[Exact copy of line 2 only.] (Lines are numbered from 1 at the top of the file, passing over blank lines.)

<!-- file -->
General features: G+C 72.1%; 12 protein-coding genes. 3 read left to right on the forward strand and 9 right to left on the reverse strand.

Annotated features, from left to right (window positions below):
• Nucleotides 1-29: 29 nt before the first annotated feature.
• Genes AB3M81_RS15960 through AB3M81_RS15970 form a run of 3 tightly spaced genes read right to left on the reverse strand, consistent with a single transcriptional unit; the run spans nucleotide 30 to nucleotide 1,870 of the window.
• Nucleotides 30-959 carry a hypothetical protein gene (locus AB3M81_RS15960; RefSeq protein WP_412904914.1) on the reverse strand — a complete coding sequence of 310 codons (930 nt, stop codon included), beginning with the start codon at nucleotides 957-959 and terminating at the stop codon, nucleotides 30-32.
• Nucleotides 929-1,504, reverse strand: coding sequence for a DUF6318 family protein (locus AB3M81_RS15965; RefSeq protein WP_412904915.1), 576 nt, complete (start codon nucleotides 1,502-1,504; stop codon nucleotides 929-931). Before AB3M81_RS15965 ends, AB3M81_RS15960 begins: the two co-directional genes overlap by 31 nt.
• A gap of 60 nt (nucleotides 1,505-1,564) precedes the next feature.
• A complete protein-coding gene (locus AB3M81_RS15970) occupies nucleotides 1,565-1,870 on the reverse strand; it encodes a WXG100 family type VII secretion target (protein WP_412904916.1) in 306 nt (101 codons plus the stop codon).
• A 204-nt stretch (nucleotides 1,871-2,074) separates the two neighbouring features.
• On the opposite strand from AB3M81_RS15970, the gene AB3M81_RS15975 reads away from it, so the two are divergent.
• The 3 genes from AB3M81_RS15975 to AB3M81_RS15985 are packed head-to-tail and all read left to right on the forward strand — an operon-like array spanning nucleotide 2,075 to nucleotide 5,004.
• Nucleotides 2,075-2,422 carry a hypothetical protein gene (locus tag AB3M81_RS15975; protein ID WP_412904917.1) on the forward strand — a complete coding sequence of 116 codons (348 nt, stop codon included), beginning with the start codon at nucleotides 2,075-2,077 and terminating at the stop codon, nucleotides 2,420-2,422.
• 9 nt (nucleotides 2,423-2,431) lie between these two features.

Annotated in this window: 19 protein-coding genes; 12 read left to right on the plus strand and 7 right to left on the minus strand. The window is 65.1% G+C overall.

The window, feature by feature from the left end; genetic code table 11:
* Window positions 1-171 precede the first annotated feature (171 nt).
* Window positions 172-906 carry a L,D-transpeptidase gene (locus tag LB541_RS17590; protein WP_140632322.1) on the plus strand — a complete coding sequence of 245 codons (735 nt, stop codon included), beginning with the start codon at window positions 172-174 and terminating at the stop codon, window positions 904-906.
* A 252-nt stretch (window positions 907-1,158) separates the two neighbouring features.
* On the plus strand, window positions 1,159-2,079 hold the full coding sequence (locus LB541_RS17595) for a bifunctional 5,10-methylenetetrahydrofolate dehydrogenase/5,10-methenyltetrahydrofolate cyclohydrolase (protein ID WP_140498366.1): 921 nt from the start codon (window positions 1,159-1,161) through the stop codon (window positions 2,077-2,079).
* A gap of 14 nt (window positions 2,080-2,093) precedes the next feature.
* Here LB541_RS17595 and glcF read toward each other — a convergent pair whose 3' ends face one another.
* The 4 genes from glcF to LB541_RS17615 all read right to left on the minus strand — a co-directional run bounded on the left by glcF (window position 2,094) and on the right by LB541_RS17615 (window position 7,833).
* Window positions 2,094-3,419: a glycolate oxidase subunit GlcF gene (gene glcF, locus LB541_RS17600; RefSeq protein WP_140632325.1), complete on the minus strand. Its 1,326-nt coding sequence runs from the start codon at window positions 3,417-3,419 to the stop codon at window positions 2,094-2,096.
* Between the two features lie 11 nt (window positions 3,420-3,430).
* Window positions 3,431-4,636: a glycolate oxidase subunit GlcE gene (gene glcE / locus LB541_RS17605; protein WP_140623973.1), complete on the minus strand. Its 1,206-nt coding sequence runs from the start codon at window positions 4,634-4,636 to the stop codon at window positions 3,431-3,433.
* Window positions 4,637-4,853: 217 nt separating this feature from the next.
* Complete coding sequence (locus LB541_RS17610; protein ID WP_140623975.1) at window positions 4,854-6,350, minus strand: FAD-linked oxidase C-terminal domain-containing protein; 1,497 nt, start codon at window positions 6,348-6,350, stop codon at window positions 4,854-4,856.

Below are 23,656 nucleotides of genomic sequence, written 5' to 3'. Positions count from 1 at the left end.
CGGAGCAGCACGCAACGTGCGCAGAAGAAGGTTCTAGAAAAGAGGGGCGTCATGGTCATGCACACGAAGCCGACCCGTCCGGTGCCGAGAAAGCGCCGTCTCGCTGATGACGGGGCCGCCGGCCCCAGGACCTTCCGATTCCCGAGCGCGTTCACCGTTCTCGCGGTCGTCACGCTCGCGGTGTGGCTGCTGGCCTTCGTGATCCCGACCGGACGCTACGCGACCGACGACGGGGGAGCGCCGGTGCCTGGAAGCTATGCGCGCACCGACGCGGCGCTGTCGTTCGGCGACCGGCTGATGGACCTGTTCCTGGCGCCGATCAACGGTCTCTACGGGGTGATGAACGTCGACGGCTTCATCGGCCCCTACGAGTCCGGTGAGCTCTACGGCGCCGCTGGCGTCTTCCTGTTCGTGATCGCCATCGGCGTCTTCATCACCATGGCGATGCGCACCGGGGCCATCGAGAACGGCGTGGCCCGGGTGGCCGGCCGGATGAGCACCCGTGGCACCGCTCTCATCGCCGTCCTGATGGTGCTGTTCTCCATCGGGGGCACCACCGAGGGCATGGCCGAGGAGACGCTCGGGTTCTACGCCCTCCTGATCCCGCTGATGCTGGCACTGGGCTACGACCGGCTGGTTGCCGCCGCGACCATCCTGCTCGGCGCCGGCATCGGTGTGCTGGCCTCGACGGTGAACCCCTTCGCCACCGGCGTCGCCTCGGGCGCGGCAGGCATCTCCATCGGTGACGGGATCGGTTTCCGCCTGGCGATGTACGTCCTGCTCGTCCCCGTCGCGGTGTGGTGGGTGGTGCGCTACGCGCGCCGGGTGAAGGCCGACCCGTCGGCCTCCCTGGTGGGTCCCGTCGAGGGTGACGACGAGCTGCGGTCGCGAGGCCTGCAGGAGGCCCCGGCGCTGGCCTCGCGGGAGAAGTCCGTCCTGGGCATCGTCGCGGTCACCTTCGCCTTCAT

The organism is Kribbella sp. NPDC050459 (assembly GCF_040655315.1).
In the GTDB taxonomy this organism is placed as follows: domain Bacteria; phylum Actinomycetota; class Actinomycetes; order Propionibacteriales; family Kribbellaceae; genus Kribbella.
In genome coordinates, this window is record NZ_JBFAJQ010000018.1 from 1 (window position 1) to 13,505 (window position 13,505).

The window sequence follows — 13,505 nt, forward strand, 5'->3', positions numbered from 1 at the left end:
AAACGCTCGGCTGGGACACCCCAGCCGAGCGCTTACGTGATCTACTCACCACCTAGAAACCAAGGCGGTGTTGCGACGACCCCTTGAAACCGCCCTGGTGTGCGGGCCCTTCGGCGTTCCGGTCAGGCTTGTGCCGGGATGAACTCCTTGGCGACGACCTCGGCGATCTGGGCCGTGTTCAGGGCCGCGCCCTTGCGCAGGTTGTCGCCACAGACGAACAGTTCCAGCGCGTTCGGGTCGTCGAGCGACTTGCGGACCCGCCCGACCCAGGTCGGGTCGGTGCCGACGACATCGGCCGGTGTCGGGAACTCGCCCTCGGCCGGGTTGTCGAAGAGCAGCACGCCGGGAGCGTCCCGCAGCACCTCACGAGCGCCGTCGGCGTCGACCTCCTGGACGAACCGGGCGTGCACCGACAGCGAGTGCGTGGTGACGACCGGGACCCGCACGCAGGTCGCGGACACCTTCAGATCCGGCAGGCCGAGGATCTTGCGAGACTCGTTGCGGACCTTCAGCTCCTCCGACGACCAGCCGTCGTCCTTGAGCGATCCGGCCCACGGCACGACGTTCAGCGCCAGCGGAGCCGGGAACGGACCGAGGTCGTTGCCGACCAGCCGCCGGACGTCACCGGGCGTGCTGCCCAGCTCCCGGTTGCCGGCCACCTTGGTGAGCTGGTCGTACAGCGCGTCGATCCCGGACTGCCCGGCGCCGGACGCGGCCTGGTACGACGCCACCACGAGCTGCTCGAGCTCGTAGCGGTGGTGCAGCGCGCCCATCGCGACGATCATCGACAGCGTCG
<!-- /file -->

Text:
Annotated features, from left to right (window positions below):